Hmm, maybe I'll just change my business cards...
5:24pm on Saturday, 18th October, 2014:
I saw this T-shirt advertised in today's Guardian:
Yes, that seems reasonable to me.
4:26pm on Friday, 17th October, 2014:
A van just parked outside our house with the following written on the side: "Matt Black Painter and Decorator".
Bit of a narrow range if you ask me.
7:47pm on Thursday, 16th October, 2014:
I tried to buy some typewriter ribbons today for my mother, but Staples didn't have any. I had to order them off the Internet instead.
I don't know how many of them they sell, but the kind of people who want typewriter ribbons aren't likely to be the kind of people who use the Internet, so I don't suppose they do a roaring trade.
At least I didn't have to check out the antique shops, anyway.
3:06pm on Wednesday, 15th October, 2014:
Every year around this time, I have to speak to my advisees. Well, they're called "tutees" now, and I'm their "personal tutor"; this is intended to convey a closer relationship than what is the actuality, though, as I don't meet my tutees every week and discuss their work as might happen at Oxford or Cambridge. No, I just meet them when we're forced to meet or when they have a question they need answering. In the past 5 years, only one student has had a question they needed answering and I never had another meeting with the others after the first (or, in many case, including the first).
This isn't surprising, as the main purpose of the meeting seems to be to ensure that students aren't either about to give up and go home or throw themselves out of a tower window. It is good to meet them, though, and I think it does help them settle in a bit knowing they do have some backup even if they don't use it.
In previous years, the way the tutors have been allocated to tutees is as follows: list the lecturers in alphabetical order; list the students in alphabetical order; allocate the students to the lecturer in chunks of (total number of student divided by total number of lecturers). I may be only part-time, but I still get the same number of tutees as everyone else. Anyway, the problem with this approach from my perspective is that being near the top of the alphabet I got students whose names began with A. That's a problem because surnames beginning with A are dominated by students from Arab countries (where many names begin with Al); that's a problem because the governments of those countries don't send students to the UK to study games, they send them to study Electronics or Telecommunications. I wound up getting students taking courses about which I knew nothing. I may as well have had Psychology or Literature students.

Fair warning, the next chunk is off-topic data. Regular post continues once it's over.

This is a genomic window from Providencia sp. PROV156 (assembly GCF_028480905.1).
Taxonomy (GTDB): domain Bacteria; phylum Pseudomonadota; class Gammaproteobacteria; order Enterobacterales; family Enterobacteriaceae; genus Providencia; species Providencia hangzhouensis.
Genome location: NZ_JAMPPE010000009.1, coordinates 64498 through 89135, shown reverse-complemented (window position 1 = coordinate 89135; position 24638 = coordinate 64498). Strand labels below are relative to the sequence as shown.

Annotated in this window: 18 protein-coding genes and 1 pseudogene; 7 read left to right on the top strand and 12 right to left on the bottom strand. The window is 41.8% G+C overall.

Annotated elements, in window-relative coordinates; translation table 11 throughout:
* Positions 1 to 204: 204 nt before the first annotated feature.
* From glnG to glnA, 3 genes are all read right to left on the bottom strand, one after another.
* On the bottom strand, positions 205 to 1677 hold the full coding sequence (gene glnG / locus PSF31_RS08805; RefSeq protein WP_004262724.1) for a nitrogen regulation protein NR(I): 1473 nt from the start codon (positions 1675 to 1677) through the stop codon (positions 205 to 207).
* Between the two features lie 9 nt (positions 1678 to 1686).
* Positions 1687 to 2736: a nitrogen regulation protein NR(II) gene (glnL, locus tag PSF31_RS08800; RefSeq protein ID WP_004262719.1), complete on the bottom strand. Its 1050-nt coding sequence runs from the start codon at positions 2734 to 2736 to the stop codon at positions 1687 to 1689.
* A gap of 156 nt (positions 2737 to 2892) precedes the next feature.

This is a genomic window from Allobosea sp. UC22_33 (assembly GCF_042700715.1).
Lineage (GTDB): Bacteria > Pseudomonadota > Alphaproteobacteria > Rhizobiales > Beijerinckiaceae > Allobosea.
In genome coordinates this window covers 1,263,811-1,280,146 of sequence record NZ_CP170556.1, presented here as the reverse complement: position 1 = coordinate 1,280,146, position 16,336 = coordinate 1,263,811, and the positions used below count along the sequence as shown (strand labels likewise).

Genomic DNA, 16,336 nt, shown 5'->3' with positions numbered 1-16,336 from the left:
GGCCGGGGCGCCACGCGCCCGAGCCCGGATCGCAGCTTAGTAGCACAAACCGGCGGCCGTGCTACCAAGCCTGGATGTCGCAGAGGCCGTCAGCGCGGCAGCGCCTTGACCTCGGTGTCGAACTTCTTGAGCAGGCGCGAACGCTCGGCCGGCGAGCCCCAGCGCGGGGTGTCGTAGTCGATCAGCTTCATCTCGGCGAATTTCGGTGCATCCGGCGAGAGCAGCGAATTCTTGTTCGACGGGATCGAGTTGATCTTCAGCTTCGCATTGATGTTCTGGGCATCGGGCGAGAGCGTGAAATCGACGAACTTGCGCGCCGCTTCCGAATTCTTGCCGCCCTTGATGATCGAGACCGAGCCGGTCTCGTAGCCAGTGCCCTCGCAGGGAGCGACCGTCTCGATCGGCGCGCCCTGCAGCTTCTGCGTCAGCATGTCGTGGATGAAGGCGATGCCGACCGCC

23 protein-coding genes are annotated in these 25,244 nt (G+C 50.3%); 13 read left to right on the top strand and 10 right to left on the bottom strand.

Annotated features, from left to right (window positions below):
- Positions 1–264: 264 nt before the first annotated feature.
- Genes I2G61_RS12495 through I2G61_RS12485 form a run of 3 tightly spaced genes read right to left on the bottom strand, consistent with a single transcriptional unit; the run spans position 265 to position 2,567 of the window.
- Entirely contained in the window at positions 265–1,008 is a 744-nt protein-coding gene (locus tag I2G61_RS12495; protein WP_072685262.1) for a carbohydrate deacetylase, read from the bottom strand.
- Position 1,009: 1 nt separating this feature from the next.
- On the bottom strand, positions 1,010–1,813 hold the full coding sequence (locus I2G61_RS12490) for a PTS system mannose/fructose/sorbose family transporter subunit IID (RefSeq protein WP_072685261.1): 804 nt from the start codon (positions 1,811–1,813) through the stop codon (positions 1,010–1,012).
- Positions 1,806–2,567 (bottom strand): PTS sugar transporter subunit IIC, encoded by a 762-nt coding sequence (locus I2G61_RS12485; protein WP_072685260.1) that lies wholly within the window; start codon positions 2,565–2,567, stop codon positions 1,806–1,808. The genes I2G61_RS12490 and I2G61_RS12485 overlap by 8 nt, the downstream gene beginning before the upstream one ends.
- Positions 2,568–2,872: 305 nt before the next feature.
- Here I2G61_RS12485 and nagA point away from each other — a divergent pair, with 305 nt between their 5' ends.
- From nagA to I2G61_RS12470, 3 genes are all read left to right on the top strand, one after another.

This year, though, it seems I have students who are studying games. The four I've seen so far are, anyway. What's more, two of them are female. What with current industry standards being what they are, I don't suppose they'll remain female for long — but hey, it's two more than I had last year. All four of the students seemed pretty good, and two were very switched on; the other two may switch on once they make a few more friends (Computer Science departments are not well-known for being magnets for extroverts). I'm quite pleased at what I've seen so far, though.
I have another five students to see next week. Fingers crossed I don't get people who want to study embedded systems or lasers then, either.
2:25pm on Tuesday, 14th October, 2014:
This new Earl Grey tea I'm trying has a rather odd flavour. Let's have a look at the ingredients.
Ahh, that'll be the flavouring, then.
This really is all the packet has to say about what's inside it. Whatever it is, it doesn't taste of Earl Grey...
7:15pm on Monday, 13th October, 2014:
I've just cancelled my subscription to WildStar.
Normally when I start an MMO, I'll play it all the way through to the level cap, so people can't accuse me of "not playing enough to get it". With WildStar, I've given up at level 26 (out of 50).
The game has a lot going for it. The world itself is engaging and utterly joyous, which is reflected in its happy, lolloping animation and quirkiness. I really liked the atmosphere. That's what I'm going to miss most about stopping playing: it had a great sense of world.
I didn't, however, like the interface. It was finicky and I couldn't tell what things did what. Some world items were just there as furniture and others were really important. There were also things that were really important to other people but not to me, so when I tried to interact with them I couldn't do anything. At the HUD level, my bag was hard to organise, my skills annoyingly hard to swap between, and when things didn't work it tended to tell you that they didn't work but not why they didn't work. Text on the map would overwrite itself, the quest log went out of its way to show me quests I'd picked up a while back that I wasn't intending to do .. bleah ! I could go on, but as a general rule any MMO that when you want to log off makes you hit three separate buttons each saying "exit" on three separate screens has issues, and WildStar does just that.
There were other things I didn't like, too...